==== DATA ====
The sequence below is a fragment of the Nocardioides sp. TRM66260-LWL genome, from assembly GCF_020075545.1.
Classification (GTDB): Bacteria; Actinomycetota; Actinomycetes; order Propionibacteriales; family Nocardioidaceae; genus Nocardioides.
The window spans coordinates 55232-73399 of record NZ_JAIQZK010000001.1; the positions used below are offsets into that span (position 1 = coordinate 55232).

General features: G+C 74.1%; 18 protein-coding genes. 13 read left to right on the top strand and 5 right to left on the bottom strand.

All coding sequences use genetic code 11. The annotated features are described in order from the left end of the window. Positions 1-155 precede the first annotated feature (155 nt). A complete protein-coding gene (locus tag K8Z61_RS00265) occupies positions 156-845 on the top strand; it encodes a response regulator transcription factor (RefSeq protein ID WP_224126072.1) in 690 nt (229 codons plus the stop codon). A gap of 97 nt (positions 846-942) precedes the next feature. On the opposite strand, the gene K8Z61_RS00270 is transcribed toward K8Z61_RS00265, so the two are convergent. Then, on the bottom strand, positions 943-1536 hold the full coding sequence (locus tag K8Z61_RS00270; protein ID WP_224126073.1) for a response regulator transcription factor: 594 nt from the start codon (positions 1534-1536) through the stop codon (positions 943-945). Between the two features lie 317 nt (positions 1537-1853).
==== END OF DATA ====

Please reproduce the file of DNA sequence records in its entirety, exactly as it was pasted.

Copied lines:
The sequence below is a fragment of the Nocardioides sp. TRM66260-LWL genome, from assembly GCF_020075545.1.
Classification (GTDB): Bacteria; Actinomycetota; Actinomycetes; order Propionibacteriales; family Nocardioidaceae; genus Nocardioides.
The window spans coordinates 55232-73399 of record NZ_JAIQZK010000001.1; the positions used below are offsets into that span (position 1 = coordinate 55232).

General features: G+C 74.1%; 18 protein-coding genes. 13 read left to right on the top strand and 5 right to left on the bottom strand.

All coding sequences use genetic code 11. The annotated features are described in order from the left end of the window. Positions 1-155 precede the first annotated feature (155 nt). A complete protein-coding gene (locus tag K8Z61_RS00265) occupies positions 156-845 on the top strand; it encodes a response regulator transcription factor (RefSeq protein ID WP_224126072.1) in 690 nt (229 codons plus the stop codon). A gap of 97 nt (positions 846-942) precedes the next feature. On the opposite strand, the gene K8Z61_RS00270 is transcribed toward K8Z61_RS00265, so the two are convergent. Then, on the bottom strand, positions 943-1536 hold the full coding sequence (locus tag K8Z61_RS00270; protein ID WP_224126073.1) for a response regulator transcription factor: 594 nt from the start codon (positions 1534-1536) through the stop codon (positions 943-945). Between the two features lie 317 nt (positions 1537-1853).